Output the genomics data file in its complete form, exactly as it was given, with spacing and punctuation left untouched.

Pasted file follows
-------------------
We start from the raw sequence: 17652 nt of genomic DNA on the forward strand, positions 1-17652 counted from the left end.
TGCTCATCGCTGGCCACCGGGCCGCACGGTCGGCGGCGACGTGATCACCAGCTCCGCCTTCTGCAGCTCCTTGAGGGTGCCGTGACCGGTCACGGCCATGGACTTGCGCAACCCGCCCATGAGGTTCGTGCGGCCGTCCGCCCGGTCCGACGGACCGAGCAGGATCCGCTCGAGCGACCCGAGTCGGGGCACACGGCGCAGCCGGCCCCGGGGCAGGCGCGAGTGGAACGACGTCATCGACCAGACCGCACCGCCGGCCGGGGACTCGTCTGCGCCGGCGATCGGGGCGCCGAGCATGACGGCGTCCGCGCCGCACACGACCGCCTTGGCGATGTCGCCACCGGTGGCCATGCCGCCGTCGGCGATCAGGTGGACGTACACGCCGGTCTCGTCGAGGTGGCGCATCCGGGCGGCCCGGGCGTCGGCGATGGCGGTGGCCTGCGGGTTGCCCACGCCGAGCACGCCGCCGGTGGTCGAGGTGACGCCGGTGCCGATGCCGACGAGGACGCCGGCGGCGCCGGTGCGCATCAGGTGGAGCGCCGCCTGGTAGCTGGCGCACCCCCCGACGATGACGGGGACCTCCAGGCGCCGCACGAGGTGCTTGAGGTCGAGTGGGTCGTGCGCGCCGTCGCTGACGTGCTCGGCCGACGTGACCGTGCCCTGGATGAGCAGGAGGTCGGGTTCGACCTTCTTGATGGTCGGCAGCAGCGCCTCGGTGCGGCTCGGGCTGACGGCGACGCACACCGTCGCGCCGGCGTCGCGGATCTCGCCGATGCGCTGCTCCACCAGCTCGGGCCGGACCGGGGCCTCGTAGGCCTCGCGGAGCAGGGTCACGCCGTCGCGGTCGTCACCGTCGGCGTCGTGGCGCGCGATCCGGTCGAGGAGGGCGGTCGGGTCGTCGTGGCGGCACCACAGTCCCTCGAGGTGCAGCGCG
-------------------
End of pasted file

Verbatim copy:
We start from the raw sequence: 17652 nt of genomic DNA on the forward strand, positions 1-17652 counted from the left end.
TGCTCATCGCTGGCCACCGGGCCGCACGGTCGGCGGCGACGTGATCACCAGCTCCGCCTTCTGCAGCTCCTTGAGGGTGCCGTGACCGGTCACGGCCATGGACTTGCGCAACCCGCCCATGAGGTTCGTGCGGCCGTCCGCCCGGTCCGACGGACCGAGCAGGATCCGCTCGAGCGACCCGAGTCGGGGCACACGGCGCAGCCGGCCCCGGGGCAGGCGCGAGTGGAACGACGTCATCGACCAGACCGCACCGCCGGCCGGGGACTCGTCTGCGCCGGCGATCGGGGCGCCGAGCATGACGGCGTCCGCGCCGCACACGACCGCCTTGGCGATGTCGCCACCGGTGGCCATGCCGCCGTCGGCGATCAGGTGGACGTACACGCCGGTCTCGTCGAGGTGGCGCATCCGGGCGGCCCGGGCGTCGGCGATGGCGGTGGCCTGCGGGTTGCCCACGCCGAGCACGCCGCCGGTGGTCGAGGTGACGCCGGTGCCGATGCCGACGAGGACGCCGGCGGCGCCGGTGCGCATCAGGTGGAGCGCCGCCTGGTAGCTGGCGCACCCCCCGACGATGACGGGGACCTCCAGGCGCCGCACGAGGTGCTTGAGGTCGAGTGGGTCGTGCGCGCCGTCGCTGACGTGCTCGGCCGACGTGACCGTGCCCTGGATGAGCAGGAGGTCGGGTTCGACCTTCTTGATGGTCGGCAGCAGCGCCTCGGTGCGGCTCGGGCTGACGGCGACGCACACCGTCGCGCCGGCGTCGCGGATCTCGCCGATGCGCTGCTCCACCAGCTCGGGCCGGACCGGGGCCTCGTAGGCCTCGCGGAGCAGGGTCACGCCGTCGCGGTCGTCACCGTCGGCGTCGTGGCGCGCGATCCGGTCGAGGAGGGCGGTCGGGTCGTCGTGGCGGCACCACAGTCCCTCGAGGTGCAGCGCG